Hynix offers 20nm NAND chips

August 10, 2010 | 10:28

Tags: #20nm #30nm #nand #nand-flash #solid-state #solid-state-device #solid-state-storage #ssd

Companies: #hynix

Hynix has announced that it has begun mass production of 64Gb NAND flash chips based around a 20nm process, opening up the possibility of another leap in SSD capacity.

The company's latest 20nm process means that it is able to produce 64Gb NAND flash chips the same physical size as its previous 32Gb models - theoretically allowing manufacturers using the older models to drop-in the new replacements for an instant doubling of capacity, or giving them the opportunity to use half as many chips for the same capacity in order to reduce costs or make power savings.

Pricing should improve as a result of the move, too: the company claims that its 300mm fabrication facility can get around 60 per cent better yields than the previous 30nm process - and better yields mean better prices, although how much of this saving might get passed down to the consumer level remains to be seen.

Dr. S. W. Park, the chief technology officer at the company, said that the move means that Hynix is now "enabled to provide customized, high performance products in a timely manner which perfectly suits mobile solutions including smartphones, table PCs and others."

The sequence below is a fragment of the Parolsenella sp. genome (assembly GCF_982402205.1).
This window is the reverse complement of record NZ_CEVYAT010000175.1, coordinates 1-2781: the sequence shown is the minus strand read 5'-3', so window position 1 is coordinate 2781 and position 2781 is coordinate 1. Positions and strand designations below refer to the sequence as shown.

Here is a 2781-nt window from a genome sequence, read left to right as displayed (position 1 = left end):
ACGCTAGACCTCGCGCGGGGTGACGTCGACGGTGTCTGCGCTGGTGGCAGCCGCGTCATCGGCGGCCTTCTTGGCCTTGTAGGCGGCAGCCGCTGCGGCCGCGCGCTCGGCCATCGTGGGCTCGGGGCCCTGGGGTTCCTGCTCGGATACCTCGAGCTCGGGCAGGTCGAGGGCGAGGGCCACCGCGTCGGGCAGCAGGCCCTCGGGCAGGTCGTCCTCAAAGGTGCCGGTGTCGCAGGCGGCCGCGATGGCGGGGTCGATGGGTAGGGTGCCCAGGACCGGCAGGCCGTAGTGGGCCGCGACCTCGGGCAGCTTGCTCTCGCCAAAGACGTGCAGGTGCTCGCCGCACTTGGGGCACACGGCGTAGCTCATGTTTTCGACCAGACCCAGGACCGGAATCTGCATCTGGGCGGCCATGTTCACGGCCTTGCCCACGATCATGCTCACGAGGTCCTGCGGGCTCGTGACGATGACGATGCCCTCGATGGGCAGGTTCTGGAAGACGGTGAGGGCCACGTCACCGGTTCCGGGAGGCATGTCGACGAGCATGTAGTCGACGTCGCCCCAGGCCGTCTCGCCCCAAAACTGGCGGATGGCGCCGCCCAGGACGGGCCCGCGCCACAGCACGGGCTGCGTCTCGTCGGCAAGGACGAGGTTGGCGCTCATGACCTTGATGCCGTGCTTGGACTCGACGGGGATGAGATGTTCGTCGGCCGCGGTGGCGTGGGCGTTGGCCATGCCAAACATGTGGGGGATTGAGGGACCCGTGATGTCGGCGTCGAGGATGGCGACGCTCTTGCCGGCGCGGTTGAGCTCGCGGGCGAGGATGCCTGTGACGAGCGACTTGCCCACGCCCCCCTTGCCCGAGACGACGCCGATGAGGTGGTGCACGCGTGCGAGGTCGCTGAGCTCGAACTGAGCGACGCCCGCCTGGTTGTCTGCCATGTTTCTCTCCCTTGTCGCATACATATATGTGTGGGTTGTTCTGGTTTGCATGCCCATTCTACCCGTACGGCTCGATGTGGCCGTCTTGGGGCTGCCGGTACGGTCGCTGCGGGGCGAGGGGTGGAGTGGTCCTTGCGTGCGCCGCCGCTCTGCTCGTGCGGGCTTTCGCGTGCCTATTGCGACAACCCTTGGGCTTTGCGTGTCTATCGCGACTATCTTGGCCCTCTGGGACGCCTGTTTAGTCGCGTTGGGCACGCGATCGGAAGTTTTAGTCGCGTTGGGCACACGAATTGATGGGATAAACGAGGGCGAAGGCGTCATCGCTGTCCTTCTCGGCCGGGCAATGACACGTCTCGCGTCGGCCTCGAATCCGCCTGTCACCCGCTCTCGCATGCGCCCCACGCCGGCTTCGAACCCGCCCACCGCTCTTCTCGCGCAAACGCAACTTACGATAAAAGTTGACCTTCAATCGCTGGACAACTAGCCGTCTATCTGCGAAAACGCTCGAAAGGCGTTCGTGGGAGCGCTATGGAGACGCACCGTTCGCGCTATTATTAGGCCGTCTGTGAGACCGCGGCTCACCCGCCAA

So far no companies have announced that they are planning to use the new 20nm chips in their products, although Hynix has announced that it will be continuing its partnership with Israel-based SSD manufacturer Anobit and is looking to upgrade its devices to the new chips by September this year.

With solid-state storage becoming increasingly popular, moves like this are required in order to get the cost-per-megabyte down: while current models offer the capacity and performance required of, say, a boot drive, they're still priced out of the reach of many - especially if you're planning on using them for mass storage.

Are you thinking about holding out on an SSD purchase until 20nm becomes the norm, or are companies switching to Hynix's latest chips just likely to keep the cost savings for themselves? Share your thoughts over in the forums.
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